The project in mid-stream: the U-curve of innovation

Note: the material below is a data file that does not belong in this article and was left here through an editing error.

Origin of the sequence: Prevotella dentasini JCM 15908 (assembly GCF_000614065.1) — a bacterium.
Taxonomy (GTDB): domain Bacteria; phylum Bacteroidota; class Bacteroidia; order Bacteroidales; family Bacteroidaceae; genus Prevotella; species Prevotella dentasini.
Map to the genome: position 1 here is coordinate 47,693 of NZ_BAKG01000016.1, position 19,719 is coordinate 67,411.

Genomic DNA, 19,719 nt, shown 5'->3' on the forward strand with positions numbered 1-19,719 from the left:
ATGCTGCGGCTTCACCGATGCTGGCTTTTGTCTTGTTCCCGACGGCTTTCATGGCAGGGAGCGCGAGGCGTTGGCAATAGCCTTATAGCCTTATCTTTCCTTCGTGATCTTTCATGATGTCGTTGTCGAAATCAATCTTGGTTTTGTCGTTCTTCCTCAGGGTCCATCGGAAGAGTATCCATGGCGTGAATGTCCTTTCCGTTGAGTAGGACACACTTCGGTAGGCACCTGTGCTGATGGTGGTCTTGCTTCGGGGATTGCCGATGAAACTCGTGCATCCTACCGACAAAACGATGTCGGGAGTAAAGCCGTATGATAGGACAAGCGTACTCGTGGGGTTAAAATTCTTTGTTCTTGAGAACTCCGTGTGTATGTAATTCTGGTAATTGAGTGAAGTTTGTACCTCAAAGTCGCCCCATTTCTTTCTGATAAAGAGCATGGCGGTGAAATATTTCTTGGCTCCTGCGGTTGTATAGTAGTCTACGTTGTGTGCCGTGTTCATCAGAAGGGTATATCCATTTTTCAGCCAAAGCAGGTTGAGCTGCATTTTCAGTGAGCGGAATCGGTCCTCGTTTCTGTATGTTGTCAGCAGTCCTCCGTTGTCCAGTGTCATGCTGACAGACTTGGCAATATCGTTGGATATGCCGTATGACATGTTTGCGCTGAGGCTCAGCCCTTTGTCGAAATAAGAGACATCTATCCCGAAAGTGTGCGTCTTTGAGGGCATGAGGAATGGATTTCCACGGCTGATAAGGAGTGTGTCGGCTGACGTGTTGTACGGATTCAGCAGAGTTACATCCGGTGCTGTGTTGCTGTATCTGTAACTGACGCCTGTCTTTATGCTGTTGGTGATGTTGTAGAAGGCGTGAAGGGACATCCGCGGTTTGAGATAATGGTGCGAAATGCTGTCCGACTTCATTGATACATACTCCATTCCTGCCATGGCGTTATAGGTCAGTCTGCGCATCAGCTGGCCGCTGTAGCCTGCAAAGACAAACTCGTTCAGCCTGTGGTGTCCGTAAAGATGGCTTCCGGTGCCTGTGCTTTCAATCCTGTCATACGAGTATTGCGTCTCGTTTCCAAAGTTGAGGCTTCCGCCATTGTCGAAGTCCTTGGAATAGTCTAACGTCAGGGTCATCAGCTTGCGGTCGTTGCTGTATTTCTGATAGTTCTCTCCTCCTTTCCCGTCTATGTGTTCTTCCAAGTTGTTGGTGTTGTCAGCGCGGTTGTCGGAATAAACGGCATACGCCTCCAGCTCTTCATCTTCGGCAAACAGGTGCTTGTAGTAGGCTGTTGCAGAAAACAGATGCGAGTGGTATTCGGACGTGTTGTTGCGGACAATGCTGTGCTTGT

It is to be expected that innovations will not proceed smoothly or exactly as planned. That is the norm and the project reported in this book is no exception. However, the project moved on in the face of this, and how this happened is testimony not only to the leaders of, and participants in, the innovation but also to the will for the project to succeed. Fullan (2013) refers to the ‘implementation dip’, in which, after the start of the innovation, it initially encounters setbacks and poorer than-hoped-for results. It can be represented as a U-curve, as in Figure 5.1. Indeed, he argues (2011b: 71) that it could not be otherwise, as ‘new skills and understandings’ are being learned. Here the immediate upturn in outcomes (results) or gains at the start of the innovation is followed by a dip in outcomes and the experience of negative gains, e.g. student performance, implementation success (i.e. whatever measures are used), and then the performance of the innovation climbs again. The innovation reported here follows a similar trajectory wherein the initial upturn in performance (e.g. student motivation and attitude, collaborative group work) entered a dip in results (e.g. students’ assessment results, teachers’ extended use of collaborative learning).